aluminum plate and to form a seal to some 1" thick acrylic sheet for a
see through top. A needle valve in the top allows me to control
vacuum level during resin degassing. If anyone wants details on how
to set up a resin vacuum casting system, contact me off line.
And

-----Original Message-----

I agree with both Al and Earl. As I said these would not be for
production or even 100's of items. It's a cheap solution for the modeler
who wants to do just a few items and is tired of bubbles in the work. 60
bucks is cheap. Even cheaper is buy a pressure tank (HF sells them cheap
also) and use your compressor to make pressure castings. Tom Madden showed
me how to do this and it works extremely well. No high pressure, about 40
psi works.
So, here we have two great offers. What's the prospect of these being written up, at least in
outline form, and put in the files area?? Both are likely interesting to some of us, and it saves
each of you sending multiple emails to respond to individual requests.

SGL


Mark
 

Sounds like a great idea SGL. I beleive some of us would like to make castings, I have thought of it several times.
 
Sincerely, Mark Morgan MEM

--- On Sun, 12/14/08, Schuyler Larrabee <schuyler.larrabee@verizon.net> wrote:

From: Schuyler Larrabee <schuyler.larrabee@verizon.net>
Subject: RE: [STMFC] Re: Resin parts
To: STMFC@yahoogroups.com
Date: Sunday, December 14, 2008, 6:27 PM







-----Original Message-----
From: Earl T. Hackett

I used RTV silicone caulk to attach a 6" PVC pipe union to some 1/2"
aluminum plate and to form a seal to some 1" thick acrylic sheet for a
see through top. A needle valve in the top allows me to control
vacuum level during resin degassing. If anyone wants details on how
to set up a resin vacuum casting system, contact me off line.
And

-----Original Message-----

I agree with both Al and Earl. As I said these would not be for
production or even 100's of items. It's a cheap solution for the modeler
who wants to do just a few items and is tired of bubbles in the work. 60
bucks is cheap. Even cheaper is buy a pressure tank (HF sells them cheap
also) and use your compressor to make pressure castings. Tom Madden showed
me how to do this and it works extremely well. No high pressure, about 40
psi works.
So, here we have two great offers. What's the prospect of these being written up, at least in
outline form, and put in the files area?? Both are likely interesting to some of us, and it saves
each of you sending multiple emails to respond to individual requests.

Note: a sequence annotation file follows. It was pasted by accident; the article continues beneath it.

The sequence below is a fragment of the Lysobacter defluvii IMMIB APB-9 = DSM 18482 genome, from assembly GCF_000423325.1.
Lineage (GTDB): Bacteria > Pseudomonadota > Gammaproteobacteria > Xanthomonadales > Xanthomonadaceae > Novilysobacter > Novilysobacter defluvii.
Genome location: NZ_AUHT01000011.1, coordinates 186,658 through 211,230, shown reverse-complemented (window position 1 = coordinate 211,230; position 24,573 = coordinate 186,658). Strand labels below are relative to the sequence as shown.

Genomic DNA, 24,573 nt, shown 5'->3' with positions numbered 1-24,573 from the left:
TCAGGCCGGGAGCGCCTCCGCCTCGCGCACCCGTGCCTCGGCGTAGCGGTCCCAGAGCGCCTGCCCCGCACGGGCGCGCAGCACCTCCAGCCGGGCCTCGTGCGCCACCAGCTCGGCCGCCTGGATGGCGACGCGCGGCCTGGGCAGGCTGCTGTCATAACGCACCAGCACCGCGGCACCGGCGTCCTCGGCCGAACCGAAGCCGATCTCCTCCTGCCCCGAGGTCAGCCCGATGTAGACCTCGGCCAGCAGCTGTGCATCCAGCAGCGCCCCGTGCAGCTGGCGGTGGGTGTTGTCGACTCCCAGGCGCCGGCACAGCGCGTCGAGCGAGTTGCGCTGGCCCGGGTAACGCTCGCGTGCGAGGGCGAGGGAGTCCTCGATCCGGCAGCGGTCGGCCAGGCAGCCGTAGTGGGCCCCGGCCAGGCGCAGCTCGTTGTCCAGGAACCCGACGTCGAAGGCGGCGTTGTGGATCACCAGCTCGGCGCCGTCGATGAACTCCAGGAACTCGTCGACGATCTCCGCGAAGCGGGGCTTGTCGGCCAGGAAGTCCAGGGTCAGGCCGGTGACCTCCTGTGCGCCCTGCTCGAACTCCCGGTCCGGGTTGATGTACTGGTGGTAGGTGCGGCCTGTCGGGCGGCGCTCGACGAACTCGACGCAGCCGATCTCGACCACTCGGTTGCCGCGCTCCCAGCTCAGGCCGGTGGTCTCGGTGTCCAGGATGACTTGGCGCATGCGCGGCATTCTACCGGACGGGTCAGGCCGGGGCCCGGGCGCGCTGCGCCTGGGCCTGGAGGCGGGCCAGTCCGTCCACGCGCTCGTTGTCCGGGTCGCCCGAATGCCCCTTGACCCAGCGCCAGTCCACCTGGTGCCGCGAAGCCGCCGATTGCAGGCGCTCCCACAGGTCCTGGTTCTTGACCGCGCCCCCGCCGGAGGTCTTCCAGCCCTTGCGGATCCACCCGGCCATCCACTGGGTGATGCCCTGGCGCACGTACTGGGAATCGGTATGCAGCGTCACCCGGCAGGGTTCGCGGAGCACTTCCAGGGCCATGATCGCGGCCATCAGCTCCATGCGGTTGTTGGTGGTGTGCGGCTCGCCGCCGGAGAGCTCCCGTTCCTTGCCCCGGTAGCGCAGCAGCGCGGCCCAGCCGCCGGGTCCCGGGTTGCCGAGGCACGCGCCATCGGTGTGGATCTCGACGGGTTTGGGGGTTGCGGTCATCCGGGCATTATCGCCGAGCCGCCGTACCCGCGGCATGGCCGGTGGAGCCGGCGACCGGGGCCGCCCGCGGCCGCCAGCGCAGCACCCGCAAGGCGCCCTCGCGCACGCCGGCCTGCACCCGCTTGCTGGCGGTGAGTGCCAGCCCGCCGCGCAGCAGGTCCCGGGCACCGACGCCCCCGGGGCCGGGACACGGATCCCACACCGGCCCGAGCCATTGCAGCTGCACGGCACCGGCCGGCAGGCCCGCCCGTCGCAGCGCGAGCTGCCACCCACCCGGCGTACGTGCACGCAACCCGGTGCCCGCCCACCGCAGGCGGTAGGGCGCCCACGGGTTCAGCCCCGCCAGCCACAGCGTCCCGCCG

SGL


Lawrence Rast
 

Jack Consoli's "Modeling the Pennsylvania Railroad's Gondola Fleet,
Part 18-2 – The G28 Class Gondola Variants," which appeared in the
April 2008 "Keystone Modeler" featured a discussion of resin casting
and showed his homemade vacuum chamber. It may be found at:

http://prrths.com/Keystone%20Modeler/Keystone_Modeler_PDFs/TKM%20No.%2057%2004-08%20PDF.pdf

Best,
Lawrence Rast

On Sun, Dec 14, 2008 at 7:03 PM, Mark Morgan <bnonut@yahoo.com> wrote:
Sounds like a great idea SGL. I beleive some of us would like to make
castings, I have thought of it several times.

Sincerely, Mark Morgan MEM

--- On Sun, 12/14/08, Schuyler Larrabee <schuyler.larrabee@verizon.net>
wrote:

From: Schuyler Larrabee <schuyler.larrabee@verizon.net>
Subject: RE: [STMFC] Re: Resin parts
To: STMFC@yahoogroups.com
Date: Sunday, December 14, 2008, 6:27 PM

-----Original Message-----
From: Earl T. Hackett

I used RTV silicone caulk to attach a 6" PVC pipe union to some 1/2"
aluminum plate and to form a seal to some 1" thick acrylic sheet for a
see through top. A needle valve in the top allows me to control
vacuum level during resin degassing. If anyone wants details on how
to set up a resin vacuum casting system, contact me off line.
And

-----Original Message-----

I agree with both Al and Earl. As I said these would not be for
production or even 100's of items. It's a cheap solution for the modeler
who wants to do just a few items and is tired of bubbles in the work. 60
bucks is cheap. Even cheaper is buy a pressure tank (HF sells them cheap
also) and use your compressor to make pressure castings. Tom Madden showed
me how to do this and it works extremely well. No high pressure, about 40
psi works.
So, here we have two great offers. What's the prospect of these being
written up, at least in
outline form, and put in the files area?? Both are likely interesting to
some of us, and it saves
each of you sending multiple emails to respond to individual requests.

SGL

[Non-text portions of this message have been removed]


Earl T. Hackett <hacketet@...>
 

This is a bit OT for this group - it would be more appropriate for the
Scratchbuilding group, but with the permission of the moderator I'll
stick it in the files section. One note however, my techniques are
intended for very small scale production of parts, I don't need many
of them, but I expect them to be archival. So although the materials
I use are readily available and inexpensive, they are not commonly
used by modelers.

--- In STMFC@yahoogroups.com, "Schuyler Larrabee"
<schuyler.larrabee@...> wrote:
So, here we have two great offers. What's the prospect of these
being written up, at least in
outline form, and put in the files area?? Both are likely
interesting to some of us, and it saves
each of you sending multiple emails to respond to individual
requests.

SGL